– From the seeds of the Strychnos nux vomica (most common)
– Native to India and SE Asia
– A common pesticide
– Used in heroin
– Causes muscle spasms
– Death is from exhaustion and asphyxia
– No antidote
– Used by serial killer Thomas Cream
A naturally occurring poison, strychnine is obtained from seeds of the Dog Button plant (Strychnos nux-vomica) as well as other plants. It’s a neurotoxin which impacts the spinal nerves, causing severe body spasms when ingested, causing death within a few hours. There is no antidote.
It’s been used as a pesticide for rats and gophers, however, due to its dangers (it’s non-selective, meaning it’s a risk to children and pets) it’s been replaced by safer toxins in most places. Low doses are added to street drugs, such as heroin, where it can act as a mild hallucinogen and to alleviate some of the less favourable symptoms of heroin. In a very diluted form it can be a performance enhancer for athletes.
A famous historical account of strychnine poisoning is the case of Dr. Thomas Neil Cream. Starting in 1878, Cream killed at least seven women and one man, all his patients. He served ten years in an American prison then returned to London, where he poisoned more people. He was finally executed for murder in 1892.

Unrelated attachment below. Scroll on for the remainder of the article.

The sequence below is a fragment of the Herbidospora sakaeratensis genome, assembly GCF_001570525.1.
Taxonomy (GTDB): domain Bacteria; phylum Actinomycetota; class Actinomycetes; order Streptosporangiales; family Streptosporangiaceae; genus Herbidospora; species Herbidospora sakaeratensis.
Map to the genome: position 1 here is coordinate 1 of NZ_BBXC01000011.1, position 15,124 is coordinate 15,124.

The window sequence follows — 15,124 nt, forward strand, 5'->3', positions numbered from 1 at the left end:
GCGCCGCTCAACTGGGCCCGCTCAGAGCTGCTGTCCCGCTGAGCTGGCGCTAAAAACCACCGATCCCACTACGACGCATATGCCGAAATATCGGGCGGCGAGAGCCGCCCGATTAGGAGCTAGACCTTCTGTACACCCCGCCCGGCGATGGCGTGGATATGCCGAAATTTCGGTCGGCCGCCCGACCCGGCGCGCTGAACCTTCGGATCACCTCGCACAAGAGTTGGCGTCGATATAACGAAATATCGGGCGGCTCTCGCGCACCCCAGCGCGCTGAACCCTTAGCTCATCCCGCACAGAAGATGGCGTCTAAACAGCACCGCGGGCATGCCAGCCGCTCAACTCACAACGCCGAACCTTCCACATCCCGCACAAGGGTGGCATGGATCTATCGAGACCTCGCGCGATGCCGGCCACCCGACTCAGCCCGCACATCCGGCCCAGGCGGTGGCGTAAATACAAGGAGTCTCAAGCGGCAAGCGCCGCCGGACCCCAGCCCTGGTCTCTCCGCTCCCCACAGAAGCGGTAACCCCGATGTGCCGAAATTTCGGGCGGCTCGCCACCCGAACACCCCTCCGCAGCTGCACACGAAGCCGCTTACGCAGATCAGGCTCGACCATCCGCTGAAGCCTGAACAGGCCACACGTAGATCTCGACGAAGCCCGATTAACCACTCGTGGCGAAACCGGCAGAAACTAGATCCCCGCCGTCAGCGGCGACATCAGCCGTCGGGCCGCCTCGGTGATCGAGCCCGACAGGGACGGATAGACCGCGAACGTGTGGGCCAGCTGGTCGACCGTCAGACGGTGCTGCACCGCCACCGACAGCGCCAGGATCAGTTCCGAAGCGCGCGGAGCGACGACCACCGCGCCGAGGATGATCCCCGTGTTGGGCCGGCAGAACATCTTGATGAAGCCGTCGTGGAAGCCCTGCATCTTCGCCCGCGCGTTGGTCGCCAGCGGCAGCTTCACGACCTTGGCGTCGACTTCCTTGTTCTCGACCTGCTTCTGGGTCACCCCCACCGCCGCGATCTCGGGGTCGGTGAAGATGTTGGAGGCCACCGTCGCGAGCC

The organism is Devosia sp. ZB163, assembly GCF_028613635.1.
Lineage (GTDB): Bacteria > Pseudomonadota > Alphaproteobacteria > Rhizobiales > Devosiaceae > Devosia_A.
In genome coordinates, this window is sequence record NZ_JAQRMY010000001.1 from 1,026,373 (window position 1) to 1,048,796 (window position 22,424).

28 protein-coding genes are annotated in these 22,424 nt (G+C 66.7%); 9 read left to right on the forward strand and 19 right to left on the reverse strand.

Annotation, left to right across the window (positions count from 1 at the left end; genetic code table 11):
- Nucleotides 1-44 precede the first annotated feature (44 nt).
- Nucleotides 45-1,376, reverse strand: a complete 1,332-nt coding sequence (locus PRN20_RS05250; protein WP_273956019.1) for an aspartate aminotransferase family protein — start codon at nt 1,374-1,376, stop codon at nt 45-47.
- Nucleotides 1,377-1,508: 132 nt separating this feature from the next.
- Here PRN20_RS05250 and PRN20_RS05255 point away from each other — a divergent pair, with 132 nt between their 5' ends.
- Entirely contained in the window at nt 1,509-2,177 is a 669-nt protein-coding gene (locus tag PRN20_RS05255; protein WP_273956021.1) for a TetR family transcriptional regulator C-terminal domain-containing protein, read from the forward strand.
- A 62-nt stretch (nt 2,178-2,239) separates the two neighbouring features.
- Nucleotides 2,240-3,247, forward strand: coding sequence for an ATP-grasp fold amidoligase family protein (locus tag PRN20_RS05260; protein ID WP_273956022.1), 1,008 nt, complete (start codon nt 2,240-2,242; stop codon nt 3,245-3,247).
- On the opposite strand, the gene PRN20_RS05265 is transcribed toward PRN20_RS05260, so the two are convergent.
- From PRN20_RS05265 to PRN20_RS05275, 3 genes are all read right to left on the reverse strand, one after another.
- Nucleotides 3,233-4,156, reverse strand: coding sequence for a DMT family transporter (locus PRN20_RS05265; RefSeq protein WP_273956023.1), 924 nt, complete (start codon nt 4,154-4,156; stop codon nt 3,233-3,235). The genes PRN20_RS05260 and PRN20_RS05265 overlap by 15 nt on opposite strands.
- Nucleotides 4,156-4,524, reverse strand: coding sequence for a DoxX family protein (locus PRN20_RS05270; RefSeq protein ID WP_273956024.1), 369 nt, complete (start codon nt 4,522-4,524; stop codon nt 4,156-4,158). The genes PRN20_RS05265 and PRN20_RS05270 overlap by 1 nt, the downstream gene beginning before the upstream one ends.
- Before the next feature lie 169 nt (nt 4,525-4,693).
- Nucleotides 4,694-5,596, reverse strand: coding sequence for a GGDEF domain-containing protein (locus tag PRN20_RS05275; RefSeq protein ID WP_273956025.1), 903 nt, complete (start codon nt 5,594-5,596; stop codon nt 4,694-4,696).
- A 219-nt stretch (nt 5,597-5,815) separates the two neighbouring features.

43-year-old Patsy Wright died unexpectedly in 1987. Eight days after her death a routine autopsy was performed. 56,000 different substances were tested and a positive result was found for strychnine. The morning of Patsy’s death she’d called her sister, telling her she’d taken some cold medicine and felt nauseous – she collapsed while talking on the phone. Testing of the cold medicine revealed high levels of strychnine. Product tampering and suicide were ruled out.
Police thought someone who knew Patsy well was responsible as only those close to her knew she had a habit of taking night time cold medicine before bed. Patsy’s ex-husband was questioned by the police as Patsy had a restraining order against him. She was also due to testify against him in an arson case the following week. He’d been harrassing her to change her story but she refused. He maintained his innocence but refused a polygraph. Police hoped that as sales of strychnine are controlled by the federal government someone would remember a suspicious sale from around the time of her death. The case was never solved.